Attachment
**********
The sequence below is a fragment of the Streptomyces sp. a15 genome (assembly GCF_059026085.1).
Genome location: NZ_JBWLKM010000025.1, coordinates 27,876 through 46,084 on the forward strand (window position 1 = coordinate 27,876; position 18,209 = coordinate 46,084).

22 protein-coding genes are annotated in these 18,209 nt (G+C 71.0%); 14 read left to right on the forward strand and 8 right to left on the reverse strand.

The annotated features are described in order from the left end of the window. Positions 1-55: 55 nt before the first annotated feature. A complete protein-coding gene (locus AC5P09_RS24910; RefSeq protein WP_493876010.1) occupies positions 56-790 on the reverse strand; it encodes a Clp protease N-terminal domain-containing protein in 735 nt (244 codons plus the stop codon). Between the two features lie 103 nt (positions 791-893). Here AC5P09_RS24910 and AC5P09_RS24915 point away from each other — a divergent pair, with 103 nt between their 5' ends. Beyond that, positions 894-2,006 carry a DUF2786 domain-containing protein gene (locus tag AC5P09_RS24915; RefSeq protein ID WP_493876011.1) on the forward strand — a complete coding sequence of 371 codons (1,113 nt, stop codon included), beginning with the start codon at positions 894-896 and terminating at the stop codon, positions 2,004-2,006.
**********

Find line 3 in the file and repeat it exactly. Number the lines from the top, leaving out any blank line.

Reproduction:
22 protein-coding genes are annotated in these 18,209 nt (G+C 71.0%); 14 read left to right on the forward strand and 8 right to left on the reverse strand.